innovation languageWe are all aware that innovation has its own language conventions rich in buzz words. At first glance this may seem like a harmless dialect that simply reflects the nature of the work we are undertaking.

Innovators, after all, are trying to communicate the promise of something that may not exist yet, and sometimes that requires some (over) optimistic decoration. Innovation is about extrapolation not interpolation and so we do have to rely on ambiguous statements.

The metaphors and other language used could signal something more important. Maybe the language is used because of a lack of hard data, or the fact an idea isn’t yet properly formed.  If we recognised this fact then perhaps we could use these communication tools only when they’re effective (or, more importantly, not when they are ineffective). A more effective use of language might allow us to gain get buy-in on important projects.

Research has shown that where people lack hard data/information, they tend to use three types of language to describe innovation concepts.

  • Metaphor is the substitution of figurative language for literal language.
  • Hyperbole is exaggerated language used for emphasis or effect.
  • Revisionist rhetoric is the simplistic, inaccurate, or self-serving characterisation of events to create or support an argument.

You can see in the wordle above some of the most common words or phrases that are used. Are you using these in your own communications? Below are some suggestions to anyone interested in communicating the potential of an idea:

Recognize how you are using metaphor. Metaphor can help focus attention or highlight key aspects of an idea in a universal way. Be careful though, a metaphor can also signal to others that you haven’t thought through your idea. Some people do find that businesses that consistently use descriptive approaches report a degree of frustration and lack of buy-in for their ideas. Metaphor should be used to supplement, not a substitute, for hard facts.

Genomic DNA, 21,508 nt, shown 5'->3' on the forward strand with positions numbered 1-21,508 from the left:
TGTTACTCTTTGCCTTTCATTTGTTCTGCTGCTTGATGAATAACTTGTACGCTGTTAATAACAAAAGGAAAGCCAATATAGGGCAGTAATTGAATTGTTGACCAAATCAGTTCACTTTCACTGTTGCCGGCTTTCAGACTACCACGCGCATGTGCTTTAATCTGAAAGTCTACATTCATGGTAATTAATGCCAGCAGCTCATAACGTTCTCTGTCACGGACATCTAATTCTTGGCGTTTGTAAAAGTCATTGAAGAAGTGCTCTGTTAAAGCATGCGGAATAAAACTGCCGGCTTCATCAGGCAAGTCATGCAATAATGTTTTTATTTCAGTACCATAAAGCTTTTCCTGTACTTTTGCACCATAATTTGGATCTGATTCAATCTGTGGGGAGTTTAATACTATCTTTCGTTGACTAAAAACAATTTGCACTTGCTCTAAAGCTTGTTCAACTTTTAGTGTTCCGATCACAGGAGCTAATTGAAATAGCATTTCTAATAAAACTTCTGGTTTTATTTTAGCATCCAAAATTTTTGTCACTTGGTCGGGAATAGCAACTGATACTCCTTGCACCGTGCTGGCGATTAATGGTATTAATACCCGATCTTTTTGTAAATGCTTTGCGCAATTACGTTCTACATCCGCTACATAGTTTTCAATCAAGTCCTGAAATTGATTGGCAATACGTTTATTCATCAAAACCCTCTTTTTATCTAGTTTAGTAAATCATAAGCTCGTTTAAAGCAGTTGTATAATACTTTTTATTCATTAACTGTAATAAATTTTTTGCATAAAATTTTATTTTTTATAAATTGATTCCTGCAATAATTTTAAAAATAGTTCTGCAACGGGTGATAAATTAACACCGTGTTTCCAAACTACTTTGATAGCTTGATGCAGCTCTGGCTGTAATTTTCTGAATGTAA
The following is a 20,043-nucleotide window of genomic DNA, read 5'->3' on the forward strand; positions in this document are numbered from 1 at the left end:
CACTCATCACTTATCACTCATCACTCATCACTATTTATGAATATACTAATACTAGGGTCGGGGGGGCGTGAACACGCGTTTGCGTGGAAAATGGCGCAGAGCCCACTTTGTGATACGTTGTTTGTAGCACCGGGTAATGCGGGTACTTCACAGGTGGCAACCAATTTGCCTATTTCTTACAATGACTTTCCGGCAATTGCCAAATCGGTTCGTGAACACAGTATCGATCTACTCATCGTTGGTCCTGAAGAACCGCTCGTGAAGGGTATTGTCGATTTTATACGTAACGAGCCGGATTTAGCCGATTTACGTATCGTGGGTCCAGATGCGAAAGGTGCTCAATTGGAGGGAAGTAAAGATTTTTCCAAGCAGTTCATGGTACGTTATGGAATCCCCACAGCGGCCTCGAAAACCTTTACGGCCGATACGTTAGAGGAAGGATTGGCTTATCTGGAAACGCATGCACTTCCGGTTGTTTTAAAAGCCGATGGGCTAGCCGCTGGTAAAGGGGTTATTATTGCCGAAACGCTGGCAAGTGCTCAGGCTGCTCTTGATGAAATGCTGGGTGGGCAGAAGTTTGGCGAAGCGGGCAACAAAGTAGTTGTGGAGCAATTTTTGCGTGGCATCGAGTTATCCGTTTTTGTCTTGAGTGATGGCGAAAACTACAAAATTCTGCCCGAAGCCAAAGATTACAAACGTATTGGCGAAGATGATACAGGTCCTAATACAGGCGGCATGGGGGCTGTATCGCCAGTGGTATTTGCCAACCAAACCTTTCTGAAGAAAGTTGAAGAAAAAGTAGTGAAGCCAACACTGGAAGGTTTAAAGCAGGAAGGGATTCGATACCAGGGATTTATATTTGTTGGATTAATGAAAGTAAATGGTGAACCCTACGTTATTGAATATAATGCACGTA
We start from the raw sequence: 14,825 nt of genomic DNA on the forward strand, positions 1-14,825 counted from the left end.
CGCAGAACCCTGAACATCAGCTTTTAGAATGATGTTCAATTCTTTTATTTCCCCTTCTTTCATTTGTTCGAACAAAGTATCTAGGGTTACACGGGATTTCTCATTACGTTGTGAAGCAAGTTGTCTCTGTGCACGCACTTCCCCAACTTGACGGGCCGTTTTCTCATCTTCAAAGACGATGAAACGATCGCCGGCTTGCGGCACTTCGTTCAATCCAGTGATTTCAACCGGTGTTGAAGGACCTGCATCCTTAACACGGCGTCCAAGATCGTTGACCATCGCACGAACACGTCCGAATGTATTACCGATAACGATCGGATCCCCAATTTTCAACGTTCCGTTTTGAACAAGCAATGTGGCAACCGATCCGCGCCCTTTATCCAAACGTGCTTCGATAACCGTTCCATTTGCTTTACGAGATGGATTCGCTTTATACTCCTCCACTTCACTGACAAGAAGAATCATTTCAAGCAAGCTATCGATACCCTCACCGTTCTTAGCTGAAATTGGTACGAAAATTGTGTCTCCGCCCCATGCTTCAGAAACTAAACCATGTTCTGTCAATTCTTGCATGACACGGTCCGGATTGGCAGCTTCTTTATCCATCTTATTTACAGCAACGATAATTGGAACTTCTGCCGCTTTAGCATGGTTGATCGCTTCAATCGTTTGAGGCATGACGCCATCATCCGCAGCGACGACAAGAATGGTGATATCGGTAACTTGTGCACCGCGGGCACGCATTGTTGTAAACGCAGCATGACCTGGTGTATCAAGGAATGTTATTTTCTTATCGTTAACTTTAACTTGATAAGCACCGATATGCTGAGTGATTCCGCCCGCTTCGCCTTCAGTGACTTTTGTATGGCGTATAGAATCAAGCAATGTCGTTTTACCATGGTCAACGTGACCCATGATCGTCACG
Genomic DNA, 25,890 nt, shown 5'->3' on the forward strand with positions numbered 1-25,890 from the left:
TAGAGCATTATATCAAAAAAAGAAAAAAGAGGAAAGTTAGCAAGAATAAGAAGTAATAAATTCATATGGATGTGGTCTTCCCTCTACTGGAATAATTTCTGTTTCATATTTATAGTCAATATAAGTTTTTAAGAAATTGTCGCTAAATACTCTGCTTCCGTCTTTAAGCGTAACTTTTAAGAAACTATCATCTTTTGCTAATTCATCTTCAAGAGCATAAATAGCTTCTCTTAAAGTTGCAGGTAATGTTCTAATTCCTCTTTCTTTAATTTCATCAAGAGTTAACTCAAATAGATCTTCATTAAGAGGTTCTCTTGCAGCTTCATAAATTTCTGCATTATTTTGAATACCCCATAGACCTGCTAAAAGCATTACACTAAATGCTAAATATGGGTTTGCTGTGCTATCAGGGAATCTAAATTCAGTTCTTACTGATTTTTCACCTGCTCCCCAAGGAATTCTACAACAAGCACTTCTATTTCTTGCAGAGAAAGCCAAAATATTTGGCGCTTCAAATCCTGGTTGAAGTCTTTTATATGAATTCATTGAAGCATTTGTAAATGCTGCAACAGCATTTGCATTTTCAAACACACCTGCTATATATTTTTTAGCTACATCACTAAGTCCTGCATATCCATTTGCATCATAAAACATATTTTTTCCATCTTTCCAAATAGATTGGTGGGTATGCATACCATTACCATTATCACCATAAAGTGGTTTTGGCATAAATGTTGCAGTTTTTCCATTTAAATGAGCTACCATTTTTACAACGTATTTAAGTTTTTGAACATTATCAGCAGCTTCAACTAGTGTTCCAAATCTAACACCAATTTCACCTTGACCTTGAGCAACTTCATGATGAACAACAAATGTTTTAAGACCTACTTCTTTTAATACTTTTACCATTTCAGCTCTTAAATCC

When you have a potentially good idea but lack evidence, begin with experimentation or prototyping. People are often likely to begin their pitches by putting their energy into speculative communications (using descriptive language rather than hard data), and fail to gain the personal or organisational support that they need to take their idea forwards. It is more likely that people gain support by investing in models or prototypes to demonstrate their ideas and then follow it up with descriptive communications.

Learn when to use metaphor effectively.  In many large organisations, people tend to bounce ideas off one another and gain feedback from colleagues. Where there is a lack of data, it is possible for ideas to travel far and wide as metaphor or stories.

Put hyperbole and revisionist rhetoric in their place. When communicating why an idea has potential, it might seem obvious why you should avoid hyperbole or rhetoric. Surprisingly, there are important situations where such language can be constructive. These are informal meetings or briefings where people understand that language is not intended to be taken literally. These are mostly high trust environments where language and ideas are used as springboards for creative thinking.

Language is an important of the management of innovation, but it must be used wisely.

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